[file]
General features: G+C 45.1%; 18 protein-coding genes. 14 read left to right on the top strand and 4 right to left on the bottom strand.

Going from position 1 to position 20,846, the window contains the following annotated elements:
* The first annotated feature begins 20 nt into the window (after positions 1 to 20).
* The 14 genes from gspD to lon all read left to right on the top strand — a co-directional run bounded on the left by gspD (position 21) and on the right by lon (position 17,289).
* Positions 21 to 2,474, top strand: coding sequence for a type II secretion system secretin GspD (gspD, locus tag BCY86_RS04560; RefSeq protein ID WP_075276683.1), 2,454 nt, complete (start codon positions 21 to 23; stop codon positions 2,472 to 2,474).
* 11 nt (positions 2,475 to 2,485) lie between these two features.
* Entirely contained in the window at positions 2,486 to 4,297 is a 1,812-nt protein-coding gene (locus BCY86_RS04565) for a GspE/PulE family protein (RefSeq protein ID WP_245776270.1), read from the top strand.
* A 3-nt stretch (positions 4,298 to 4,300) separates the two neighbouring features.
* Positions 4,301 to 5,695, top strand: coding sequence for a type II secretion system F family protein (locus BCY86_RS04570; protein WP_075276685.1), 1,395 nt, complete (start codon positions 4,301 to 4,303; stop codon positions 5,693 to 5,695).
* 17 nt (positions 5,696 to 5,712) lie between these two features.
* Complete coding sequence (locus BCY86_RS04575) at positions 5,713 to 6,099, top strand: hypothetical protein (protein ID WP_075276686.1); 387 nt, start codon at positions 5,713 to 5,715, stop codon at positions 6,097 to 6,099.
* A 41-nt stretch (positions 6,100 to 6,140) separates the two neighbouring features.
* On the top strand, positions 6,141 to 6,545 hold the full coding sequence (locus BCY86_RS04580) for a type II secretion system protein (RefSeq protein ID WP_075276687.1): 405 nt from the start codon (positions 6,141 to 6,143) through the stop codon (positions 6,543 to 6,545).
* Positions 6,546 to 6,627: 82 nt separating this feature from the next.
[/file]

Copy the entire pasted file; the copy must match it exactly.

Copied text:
General features: G+C 45.1%; 18 protein-coding genes. 14 read left to right on the top strand and 4 right to left on the bottom strand.

Going from position 1 to position 20,846, the window contains the following annotated elements:
* The first annotated feature begins 20 nt into the window (after positions 1 to 20).
* The 14 genes from gspD to lon all read left to right on the top strand — a co-directional run bounded on the left by gspD (position 21) and on the right by lon (position 17,289).
* Positions 21 to 2,474, top strand: coding sequence for a type II secretion system secretin GspD (gspD, locus tag BCY86_RS04560; RefSeq protein ID WP_075276683.1), 2,454 nt, complete (start codon positions 21 to 23; stop codon positions 2,472 to 2,474).
* 11 nt (positions 2,475 to 2,485) lie between these two features.
* Entirely contained in the window at positions 2,486 to 4,297 is a 1,812-nt protein-coding gene (locus BCY86_RS04565) for a GspE/PulE family protein (RefSeq protein ID WP_245776270.1), read from the top strand.
* A 3-nt stretch (positions 4,298 to 4,300) separates the two neighbouring features.
* Positions 4,301 to 5,695, top strand: coding sequence for a type II secretion system F family protein (locus BCY86_RS04570; protein WP_075276685.1), 1,395 nt, complete (start codon positions 4,301 to 4,303; stop codon positions 5,693 to 5,695).
* 17 nt (positions 5,696 to 5,712) lie between these two features.
* Complete coding sequence (locus BCY86_RS04575) at positions 5,713 to 6,099, top strand: hypothetical protein (protein ID WP_075276686.1); 387 nt, start codon at positions 5,713 to 5,715, stop codon at positions 6,097 to 6,099.
* A 41-nt stretch (positions 6,100 to 6,140) separates the two neighbouring features.
* On the top strand, positions 6,141 to 6,545 hold the full coding sequence (locus BCY86_RS04580) for a type II secretion system protein (RefSeq protein ID WP_075276687.1): 405 nt from the start codon (positions 6,141 to 6,143) through the stop codon (positions 6,543 to 6,545).
* Positions 6,546 to 6,627: 82 nt separating this feature from the next.